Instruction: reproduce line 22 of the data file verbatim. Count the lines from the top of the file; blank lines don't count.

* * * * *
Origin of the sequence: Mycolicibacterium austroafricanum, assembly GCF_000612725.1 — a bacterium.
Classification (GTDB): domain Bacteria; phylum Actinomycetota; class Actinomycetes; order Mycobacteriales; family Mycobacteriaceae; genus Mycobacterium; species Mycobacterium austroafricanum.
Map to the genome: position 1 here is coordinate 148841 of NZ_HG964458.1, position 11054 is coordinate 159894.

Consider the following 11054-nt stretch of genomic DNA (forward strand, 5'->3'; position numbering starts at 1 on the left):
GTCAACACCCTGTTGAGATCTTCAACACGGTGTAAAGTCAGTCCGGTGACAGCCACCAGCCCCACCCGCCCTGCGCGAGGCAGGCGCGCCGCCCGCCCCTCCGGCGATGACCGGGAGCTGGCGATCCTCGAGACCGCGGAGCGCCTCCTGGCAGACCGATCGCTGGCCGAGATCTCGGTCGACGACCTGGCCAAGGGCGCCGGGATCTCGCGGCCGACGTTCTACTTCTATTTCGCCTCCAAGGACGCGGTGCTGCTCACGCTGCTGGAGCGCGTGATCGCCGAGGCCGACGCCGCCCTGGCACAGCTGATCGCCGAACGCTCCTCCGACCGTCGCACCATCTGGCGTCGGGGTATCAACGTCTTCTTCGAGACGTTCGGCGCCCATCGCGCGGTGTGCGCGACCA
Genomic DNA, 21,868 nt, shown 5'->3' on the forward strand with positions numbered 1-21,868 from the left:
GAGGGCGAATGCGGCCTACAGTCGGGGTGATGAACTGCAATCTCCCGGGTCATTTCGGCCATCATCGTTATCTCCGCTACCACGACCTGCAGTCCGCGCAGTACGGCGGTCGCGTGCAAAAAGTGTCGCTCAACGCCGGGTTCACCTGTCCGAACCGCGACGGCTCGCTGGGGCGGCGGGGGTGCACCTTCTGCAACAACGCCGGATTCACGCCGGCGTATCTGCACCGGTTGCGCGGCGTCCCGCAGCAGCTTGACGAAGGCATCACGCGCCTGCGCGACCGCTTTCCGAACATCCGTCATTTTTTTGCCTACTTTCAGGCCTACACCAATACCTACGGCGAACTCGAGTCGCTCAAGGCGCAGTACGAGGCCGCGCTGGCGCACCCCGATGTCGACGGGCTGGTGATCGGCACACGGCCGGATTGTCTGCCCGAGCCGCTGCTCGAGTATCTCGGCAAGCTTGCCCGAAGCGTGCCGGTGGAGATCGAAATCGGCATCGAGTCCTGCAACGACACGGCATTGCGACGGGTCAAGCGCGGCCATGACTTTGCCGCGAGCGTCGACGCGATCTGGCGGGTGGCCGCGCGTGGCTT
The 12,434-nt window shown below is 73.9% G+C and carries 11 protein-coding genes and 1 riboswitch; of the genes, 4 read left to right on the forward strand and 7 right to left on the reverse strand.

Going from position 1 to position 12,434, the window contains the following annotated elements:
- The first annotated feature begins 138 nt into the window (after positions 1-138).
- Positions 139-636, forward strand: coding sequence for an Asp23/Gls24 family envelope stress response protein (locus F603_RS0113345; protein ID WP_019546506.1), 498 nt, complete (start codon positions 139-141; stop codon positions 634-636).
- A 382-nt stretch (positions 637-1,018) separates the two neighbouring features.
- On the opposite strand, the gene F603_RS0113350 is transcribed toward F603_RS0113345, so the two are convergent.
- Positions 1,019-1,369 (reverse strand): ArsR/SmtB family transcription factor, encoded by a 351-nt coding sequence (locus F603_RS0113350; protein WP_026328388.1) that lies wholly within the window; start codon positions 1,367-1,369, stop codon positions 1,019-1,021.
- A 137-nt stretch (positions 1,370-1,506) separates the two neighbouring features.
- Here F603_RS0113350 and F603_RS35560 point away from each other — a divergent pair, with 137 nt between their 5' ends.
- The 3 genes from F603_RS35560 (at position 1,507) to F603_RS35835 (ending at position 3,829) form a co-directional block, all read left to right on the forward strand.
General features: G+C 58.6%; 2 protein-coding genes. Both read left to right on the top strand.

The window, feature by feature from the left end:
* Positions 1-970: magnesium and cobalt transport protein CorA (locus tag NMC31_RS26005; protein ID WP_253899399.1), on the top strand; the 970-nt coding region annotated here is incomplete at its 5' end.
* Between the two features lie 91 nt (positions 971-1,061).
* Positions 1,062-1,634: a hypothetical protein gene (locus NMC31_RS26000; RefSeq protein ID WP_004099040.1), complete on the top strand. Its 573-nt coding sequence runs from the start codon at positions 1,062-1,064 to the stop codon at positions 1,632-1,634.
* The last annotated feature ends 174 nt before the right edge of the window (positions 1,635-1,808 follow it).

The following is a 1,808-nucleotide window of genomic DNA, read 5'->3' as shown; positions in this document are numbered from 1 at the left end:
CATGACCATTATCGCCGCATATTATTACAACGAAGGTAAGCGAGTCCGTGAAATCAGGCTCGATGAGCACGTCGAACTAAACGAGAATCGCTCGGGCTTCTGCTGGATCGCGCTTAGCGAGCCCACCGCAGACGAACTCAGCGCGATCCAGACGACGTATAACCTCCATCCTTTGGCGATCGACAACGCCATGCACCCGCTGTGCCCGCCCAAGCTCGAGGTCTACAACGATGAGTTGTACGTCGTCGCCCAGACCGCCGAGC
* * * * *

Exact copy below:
* Positions 1,062-1,634: a hypothetical protein gene (locus NMC31_RS26000; RefSeq protein ID WP_004099040.1), complete on the top strand. Its 573-nt coding sequence runs from the start codon at positions 1,062-1,064 to the stop codon at positions 1,632-1,634.